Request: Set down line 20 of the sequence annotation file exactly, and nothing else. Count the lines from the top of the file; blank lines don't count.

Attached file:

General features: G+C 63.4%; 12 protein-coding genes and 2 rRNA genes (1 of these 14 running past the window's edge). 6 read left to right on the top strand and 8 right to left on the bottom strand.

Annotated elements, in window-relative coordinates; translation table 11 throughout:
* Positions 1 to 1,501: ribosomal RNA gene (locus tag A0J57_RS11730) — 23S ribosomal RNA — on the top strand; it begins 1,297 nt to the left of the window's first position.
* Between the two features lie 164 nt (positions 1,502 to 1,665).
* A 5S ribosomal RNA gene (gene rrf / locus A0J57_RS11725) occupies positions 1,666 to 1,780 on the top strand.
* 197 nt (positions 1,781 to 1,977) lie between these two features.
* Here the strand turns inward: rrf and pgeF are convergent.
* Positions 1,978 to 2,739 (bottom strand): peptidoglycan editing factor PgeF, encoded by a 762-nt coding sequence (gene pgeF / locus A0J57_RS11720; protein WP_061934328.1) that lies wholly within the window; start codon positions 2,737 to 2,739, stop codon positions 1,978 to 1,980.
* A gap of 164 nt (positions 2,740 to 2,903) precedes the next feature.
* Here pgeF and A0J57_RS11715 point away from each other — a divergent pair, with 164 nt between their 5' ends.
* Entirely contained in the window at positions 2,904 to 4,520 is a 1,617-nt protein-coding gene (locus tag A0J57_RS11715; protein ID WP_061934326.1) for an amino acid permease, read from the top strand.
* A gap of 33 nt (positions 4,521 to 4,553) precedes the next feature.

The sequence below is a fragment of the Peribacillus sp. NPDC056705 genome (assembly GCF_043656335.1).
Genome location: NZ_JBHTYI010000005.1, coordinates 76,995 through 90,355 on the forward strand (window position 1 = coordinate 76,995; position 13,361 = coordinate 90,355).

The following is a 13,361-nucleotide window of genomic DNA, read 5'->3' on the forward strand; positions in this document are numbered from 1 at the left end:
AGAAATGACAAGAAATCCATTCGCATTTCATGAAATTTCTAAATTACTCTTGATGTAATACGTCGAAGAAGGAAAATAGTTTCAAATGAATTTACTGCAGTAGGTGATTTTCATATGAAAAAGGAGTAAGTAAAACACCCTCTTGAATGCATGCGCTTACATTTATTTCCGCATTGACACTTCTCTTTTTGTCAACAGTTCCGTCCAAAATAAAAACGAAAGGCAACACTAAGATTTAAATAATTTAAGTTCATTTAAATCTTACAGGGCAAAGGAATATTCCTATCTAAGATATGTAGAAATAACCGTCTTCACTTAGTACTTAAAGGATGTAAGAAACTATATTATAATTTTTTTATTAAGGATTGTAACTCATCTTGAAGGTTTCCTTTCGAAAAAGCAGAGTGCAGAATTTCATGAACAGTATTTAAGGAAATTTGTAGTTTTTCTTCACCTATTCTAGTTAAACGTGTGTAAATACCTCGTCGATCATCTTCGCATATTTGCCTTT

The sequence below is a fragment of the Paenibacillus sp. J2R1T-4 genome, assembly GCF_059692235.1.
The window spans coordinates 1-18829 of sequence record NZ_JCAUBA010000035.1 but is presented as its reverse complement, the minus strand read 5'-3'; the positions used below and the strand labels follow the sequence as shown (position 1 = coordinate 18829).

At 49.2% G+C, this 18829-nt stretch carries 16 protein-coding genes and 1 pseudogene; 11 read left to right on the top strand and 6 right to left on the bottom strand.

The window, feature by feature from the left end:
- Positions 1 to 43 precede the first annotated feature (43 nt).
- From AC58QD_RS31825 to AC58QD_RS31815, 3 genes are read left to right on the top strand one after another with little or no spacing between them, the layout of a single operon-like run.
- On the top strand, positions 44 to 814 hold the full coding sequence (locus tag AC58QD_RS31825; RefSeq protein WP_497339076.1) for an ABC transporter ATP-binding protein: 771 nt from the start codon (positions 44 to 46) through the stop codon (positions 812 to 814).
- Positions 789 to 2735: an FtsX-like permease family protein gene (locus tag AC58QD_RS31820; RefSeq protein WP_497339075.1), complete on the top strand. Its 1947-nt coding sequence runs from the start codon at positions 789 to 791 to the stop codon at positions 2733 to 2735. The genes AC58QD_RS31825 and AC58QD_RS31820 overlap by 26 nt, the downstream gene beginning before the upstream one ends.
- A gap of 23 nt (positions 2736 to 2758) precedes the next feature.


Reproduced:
The window, feature by feature from the left end: